Across the world, water barriers such as dams have caused a significant decline in freshwater fish stocks over the past 50 years.
Dams interfere with the reproduction cycles of fish by preventing them from migrating to their spawning destination. Now, some engineers at UNSW Sydney have come up with a brilliant invention to address this problem. It is called the Fishway tube, and in fact it is a real highway for passing fish over the dikes.
A brilliant invention
If we could reconnect our rivers and give fish the ability to navigate them safely, we would see more reproductive and healthier native fish populations in our rivers.
For this the Fishway tube can hit the mark. This device works by pumping fish at high speed through a tube that runs over any weir or weir to get the fish safely into the water on the other side.
An aquatic causeway
“The world's freshwater fish population has declined by more than 80% in recent decades. This is partly due to the hundreds of thousands of dams, dams and barriers blocking their movements, "he says. in a release the professor Richard Kingsford, Director of the Center for Ecosystem Science, UNSW School of Biological, Earth and Environmental Sciences.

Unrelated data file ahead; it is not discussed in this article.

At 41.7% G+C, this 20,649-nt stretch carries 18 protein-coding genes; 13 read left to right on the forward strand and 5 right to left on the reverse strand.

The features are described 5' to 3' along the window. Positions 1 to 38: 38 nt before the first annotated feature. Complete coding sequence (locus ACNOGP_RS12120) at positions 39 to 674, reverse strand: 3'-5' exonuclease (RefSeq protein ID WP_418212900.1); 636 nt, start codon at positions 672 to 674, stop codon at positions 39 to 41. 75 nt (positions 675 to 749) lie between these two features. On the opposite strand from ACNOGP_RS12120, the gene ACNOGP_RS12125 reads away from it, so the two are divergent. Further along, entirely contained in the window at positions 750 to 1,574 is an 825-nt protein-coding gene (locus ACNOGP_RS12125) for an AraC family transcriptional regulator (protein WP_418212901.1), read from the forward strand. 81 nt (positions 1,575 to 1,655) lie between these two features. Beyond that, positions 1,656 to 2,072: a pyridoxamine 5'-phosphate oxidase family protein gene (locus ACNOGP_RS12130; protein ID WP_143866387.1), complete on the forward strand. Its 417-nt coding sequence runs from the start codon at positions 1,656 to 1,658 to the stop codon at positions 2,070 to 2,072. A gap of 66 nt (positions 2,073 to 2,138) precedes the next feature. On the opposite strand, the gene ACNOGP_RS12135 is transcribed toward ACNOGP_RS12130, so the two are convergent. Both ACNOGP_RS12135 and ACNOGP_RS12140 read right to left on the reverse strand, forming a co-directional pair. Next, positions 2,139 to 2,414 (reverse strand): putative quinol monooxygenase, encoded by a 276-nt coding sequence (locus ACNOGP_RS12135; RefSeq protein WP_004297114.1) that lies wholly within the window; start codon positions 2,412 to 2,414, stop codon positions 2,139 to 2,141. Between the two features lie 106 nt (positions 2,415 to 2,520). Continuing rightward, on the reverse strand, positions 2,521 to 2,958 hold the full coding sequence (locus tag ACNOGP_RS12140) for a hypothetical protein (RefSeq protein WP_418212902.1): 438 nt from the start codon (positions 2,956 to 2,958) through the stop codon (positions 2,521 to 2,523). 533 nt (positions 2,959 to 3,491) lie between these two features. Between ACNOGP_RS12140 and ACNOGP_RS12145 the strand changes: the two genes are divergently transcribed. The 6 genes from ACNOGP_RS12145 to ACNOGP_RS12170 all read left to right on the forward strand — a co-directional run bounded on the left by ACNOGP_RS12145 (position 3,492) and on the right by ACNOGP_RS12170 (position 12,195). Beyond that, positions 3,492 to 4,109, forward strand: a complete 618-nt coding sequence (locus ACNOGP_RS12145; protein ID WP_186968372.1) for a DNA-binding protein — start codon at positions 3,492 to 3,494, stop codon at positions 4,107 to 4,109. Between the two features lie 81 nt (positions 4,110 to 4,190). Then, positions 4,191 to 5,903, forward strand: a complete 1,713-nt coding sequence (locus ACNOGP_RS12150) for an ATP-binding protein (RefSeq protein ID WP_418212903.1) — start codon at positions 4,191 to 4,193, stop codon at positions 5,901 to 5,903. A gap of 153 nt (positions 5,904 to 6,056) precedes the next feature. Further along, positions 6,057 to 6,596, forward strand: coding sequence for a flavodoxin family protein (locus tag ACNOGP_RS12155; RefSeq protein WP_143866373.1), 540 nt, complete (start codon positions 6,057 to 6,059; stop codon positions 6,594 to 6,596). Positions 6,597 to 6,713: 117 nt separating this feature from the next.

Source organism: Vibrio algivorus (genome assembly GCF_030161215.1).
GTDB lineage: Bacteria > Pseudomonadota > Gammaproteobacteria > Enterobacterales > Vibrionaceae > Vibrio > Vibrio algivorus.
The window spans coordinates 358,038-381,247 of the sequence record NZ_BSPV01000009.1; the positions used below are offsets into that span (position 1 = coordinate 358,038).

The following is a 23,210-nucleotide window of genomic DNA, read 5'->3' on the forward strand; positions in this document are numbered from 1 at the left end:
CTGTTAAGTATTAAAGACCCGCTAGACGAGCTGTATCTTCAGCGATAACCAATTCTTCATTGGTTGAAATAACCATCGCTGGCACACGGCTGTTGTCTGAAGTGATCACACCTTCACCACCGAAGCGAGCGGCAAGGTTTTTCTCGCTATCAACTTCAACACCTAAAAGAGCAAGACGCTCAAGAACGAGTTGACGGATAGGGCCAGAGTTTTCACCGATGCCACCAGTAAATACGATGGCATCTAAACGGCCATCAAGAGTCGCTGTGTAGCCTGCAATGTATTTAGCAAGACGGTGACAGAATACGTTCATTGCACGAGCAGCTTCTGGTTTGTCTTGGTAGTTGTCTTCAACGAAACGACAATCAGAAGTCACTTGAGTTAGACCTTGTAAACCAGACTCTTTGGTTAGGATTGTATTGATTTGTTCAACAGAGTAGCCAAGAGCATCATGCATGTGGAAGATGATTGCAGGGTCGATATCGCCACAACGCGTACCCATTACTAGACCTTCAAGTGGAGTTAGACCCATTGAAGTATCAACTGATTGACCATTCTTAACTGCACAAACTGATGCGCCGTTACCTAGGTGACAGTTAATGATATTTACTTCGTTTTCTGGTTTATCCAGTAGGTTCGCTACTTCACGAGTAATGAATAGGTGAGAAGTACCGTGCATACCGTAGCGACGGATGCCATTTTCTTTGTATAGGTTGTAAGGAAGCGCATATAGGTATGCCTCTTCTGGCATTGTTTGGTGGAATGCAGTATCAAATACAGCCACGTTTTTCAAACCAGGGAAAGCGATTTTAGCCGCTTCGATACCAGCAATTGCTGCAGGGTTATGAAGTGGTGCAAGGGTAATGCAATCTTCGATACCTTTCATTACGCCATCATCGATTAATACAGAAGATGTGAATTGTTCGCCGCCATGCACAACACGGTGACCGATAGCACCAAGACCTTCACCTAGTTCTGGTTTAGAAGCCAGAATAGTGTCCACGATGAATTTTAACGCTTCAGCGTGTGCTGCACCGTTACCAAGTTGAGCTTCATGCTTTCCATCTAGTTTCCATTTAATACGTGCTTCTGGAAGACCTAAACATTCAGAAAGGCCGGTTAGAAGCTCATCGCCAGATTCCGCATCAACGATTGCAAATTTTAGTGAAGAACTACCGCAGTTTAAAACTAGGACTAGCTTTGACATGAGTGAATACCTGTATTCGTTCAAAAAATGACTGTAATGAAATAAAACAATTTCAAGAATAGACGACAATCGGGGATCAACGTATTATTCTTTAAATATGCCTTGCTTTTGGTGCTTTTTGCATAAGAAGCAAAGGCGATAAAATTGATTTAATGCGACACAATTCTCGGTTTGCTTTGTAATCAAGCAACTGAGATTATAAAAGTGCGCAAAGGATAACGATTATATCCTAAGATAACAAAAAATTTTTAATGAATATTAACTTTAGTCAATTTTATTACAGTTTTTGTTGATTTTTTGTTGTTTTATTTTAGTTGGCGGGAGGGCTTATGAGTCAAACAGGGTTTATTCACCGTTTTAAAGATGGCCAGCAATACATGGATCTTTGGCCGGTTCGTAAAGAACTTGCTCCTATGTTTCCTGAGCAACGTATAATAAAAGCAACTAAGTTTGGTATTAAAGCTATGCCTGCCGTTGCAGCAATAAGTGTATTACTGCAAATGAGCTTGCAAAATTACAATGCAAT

Fishway: economical and ecological
The device guarantees the protection of the fish by pumping a sort of "water cushion" that transports it quickly and without trauma. The invention is inexpensive and ecological, as it requires very little energy.
Another important aspect of Fishway is versatility which makes it easily adaptable to various local environments.
“Our numerical modeling work shows that this system will work reliably for pipes of at least one meter in diameter, lifting fish more than 100m high. This is potentially a turning point in the ecological management of large dams, ”he said Bill Peirson, adjunct professor of UNSW Engineering.
The first tests were not easy: Fishway still does not work very well with too high gradients, and the team tries to perfect the invention for a "softer" ride without too many trauma.
The principle is beautiful: “there is no reason,” Peirson says, “why we cannot have both healthy river systems and dams or other water basins functioning ".